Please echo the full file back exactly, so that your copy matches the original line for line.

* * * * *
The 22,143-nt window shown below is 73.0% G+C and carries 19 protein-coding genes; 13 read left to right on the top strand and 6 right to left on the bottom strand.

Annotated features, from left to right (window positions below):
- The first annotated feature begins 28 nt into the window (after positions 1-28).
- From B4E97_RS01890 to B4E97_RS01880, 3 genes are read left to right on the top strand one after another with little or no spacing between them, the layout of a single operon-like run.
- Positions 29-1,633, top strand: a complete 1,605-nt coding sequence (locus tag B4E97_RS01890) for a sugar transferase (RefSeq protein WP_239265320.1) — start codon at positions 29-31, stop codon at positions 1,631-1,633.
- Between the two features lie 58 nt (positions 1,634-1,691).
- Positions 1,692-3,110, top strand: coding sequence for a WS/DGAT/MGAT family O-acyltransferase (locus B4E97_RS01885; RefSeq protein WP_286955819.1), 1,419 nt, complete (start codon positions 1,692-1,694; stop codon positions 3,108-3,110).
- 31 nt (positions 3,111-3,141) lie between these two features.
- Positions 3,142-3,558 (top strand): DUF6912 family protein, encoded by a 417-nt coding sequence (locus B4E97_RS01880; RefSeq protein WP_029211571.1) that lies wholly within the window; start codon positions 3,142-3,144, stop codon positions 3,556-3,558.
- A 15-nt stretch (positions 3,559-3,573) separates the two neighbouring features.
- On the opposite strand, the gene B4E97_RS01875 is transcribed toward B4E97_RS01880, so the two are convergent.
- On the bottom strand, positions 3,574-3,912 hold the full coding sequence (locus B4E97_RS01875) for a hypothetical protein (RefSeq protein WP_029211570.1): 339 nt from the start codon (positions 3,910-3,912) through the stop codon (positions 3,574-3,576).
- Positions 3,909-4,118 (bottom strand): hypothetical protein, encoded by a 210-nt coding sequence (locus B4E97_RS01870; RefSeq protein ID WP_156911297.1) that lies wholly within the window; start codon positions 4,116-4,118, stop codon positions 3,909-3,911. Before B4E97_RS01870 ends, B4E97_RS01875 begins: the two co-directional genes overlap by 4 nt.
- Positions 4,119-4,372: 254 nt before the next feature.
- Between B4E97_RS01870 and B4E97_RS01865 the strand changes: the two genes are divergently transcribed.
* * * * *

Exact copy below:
The 22,143-nt window shown below is 73.0% G+C and carries 19 protein-coding genes; 13 read left to right on the top strand and 6 right to left on the bottom strand.

Annotated features, from left to right (window positions below):
- The first annotated feature begins 28 nt into the window (after positions 1-28).
- From B4E97_RS01890 to B4E97_RS01880, 3 genes are read left to right on the top strand one after another with little or no spacing between them, the layout of a single operon-like run.
- Positions 29-1,633, top strand: a complete 1,605-nt coding sequence (locus tag B4E97_RS01890) for a sugar transferase (RefSeq protein WP_239265320.1) — start codon at positions 29-31, stop codon at positions 1,631-1,633.
- Between the two features lie 58 nt (positions 1,634-1,691).
- Positions 1,692-3,110, top strand: coding sequence for a WS/DGAT/MGAT family O-acyltransferase (locus B4E97_RS01885; RefSeq protein WP_286955819.1), 1,419 nt, complete (start codon positions 1,692-1,694; stop codon positions 3,108-3,110).
- 31 nt (positions 3,111-3,141) lie between these two features.
- Positions 3,142-3,558 (top strand): DUF6912 family protein, encoded by a 417-nt coding sequence (locus B4E97_RS01880; RefSeq protein WP_029211571.1) that lies wholly within the window; start codon positions 3,142-3,144, stop codon positions 3,556-3,558.
- A 15-nt stretch (positions 3,559-3,573) separates the two neighbouring features.
- On the opposite strand, the gene B4E97_RS01875 is transcribed toward B4E97_RS01880, so the two are convergent.
- On the bottom strand, positions 3,574-3,912 hold the full coding sequence (locus B4E97_RS01875) for a hypothetical protein (RefSeq protein WP_029211570.1): 339 nt from the start codon (positions 3,910-3,912) through the stop codon (positions 3,574-3,576).
- Positions 3,909-4,118 (bottom strand): hypothetical protein, encoded by a 210-nt coding sequence (locus B4E97_RS01870; RefSeq protein ID WP_156911297.1) that lies wholly within the window; start codon positions 4,116-4,118, stop codon positions 3,909-3,911. Before B4E97_RS01870 ends, B4E97_RS01875 begins: the two co-directional genes overlap by 4 nt.
- Positions 4,119-4,372: 254 nt before the next feature.
- Between B4E97_RS01870 and B4E97_RS01865 the strand changes: the two genes are divergently transcribed.